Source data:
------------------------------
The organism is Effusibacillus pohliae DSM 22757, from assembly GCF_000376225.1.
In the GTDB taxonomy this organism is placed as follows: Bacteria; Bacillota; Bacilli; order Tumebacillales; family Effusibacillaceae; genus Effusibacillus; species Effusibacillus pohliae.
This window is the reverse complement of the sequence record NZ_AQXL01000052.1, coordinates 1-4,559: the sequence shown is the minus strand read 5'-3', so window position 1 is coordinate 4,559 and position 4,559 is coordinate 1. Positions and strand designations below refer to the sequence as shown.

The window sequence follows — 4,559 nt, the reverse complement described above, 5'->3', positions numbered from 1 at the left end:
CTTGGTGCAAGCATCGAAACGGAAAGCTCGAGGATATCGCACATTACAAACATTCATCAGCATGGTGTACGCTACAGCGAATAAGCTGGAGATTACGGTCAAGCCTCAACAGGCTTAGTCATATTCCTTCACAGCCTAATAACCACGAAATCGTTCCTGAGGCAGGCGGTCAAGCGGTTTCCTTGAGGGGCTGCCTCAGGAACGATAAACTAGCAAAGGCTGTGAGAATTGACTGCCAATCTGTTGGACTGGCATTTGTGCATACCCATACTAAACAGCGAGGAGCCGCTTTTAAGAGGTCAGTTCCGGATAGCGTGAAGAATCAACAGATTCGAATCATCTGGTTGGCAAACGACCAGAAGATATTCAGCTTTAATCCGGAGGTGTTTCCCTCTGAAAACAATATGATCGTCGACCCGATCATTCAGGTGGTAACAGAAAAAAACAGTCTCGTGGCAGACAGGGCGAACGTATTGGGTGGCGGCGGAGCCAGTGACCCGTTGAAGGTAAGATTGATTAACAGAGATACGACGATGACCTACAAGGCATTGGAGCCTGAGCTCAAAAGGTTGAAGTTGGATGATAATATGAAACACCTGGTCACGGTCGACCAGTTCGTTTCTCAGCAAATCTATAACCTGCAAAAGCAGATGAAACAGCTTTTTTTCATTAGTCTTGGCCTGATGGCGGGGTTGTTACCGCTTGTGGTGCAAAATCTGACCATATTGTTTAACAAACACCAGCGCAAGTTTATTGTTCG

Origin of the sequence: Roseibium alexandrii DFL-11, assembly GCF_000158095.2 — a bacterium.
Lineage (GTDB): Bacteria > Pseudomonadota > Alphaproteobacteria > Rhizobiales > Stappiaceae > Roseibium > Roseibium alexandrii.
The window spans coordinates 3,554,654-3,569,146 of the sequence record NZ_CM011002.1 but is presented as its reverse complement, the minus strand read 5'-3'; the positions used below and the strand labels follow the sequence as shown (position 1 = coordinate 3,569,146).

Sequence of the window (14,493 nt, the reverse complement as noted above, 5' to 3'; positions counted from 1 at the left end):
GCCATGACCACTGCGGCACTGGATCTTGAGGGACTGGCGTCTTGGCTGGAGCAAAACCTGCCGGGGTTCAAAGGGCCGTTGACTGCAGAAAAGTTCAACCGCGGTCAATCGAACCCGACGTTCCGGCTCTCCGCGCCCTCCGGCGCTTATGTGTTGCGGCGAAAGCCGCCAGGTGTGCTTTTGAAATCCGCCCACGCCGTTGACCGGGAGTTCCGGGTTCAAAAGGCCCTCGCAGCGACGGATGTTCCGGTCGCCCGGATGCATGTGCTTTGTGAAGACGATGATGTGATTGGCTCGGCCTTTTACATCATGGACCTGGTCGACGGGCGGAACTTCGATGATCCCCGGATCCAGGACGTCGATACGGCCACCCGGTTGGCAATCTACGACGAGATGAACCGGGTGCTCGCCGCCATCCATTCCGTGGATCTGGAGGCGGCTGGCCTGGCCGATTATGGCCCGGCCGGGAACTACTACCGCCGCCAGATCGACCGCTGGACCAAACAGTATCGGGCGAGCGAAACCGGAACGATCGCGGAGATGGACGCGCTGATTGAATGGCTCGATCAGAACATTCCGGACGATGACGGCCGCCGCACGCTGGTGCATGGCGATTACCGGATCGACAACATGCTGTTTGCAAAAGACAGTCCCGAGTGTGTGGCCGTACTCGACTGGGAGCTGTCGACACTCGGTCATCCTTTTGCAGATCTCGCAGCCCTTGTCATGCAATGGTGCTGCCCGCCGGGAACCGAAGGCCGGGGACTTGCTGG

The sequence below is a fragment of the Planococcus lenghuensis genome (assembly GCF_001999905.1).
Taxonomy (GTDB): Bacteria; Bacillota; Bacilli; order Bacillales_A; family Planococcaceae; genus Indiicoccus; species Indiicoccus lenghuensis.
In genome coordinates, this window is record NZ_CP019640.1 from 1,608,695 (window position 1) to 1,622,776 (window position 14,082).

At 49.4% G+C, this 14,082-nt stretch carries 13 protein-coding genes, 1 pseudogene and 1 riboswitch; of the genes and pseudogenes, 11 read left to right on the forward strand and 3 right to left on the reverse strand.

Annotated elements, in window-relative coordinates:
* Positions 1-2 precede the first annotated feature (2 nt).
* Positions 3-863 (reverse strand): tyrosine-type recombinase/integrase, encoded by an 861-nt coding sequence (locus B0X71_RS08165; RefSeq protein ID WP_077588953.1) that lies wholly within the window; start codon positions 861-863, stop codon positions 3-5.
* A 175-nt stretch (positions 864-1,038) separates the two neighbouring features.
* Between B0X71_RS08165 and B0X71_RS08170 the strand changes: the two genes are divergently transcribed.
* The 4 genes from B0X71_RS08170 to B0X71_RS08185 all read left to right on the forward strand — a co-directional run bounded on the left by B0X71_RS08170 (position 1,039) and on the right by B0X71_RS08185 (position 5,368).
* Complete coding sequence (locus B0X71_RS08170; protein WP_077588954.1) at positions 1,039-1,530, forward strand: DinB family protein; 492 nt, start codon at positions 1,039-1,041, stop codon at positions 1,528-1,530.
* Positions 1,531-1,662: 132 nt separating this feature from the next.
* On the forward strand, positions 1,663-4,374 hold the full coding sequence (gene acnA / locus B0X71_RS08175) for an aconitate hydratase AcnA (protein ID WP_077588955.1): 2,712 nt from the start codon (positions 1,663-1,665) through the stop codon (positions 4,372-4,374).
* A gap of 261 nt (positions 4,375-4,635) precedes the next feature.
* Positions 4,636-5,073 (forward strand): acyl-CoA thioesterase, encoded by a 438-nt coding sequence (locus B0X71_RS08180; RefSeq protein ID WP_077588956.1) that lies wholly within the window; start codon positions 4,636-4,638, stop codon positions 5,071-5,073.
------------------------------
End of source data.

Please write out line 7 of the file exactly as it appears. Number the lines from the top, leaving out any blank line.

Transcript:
Lineage (GTDB): Bacteria > Pseudomonadota > Alphaproteobacteria > Rhizobiales > Stappiaceae > Roseibium > Roseibium alexandrii.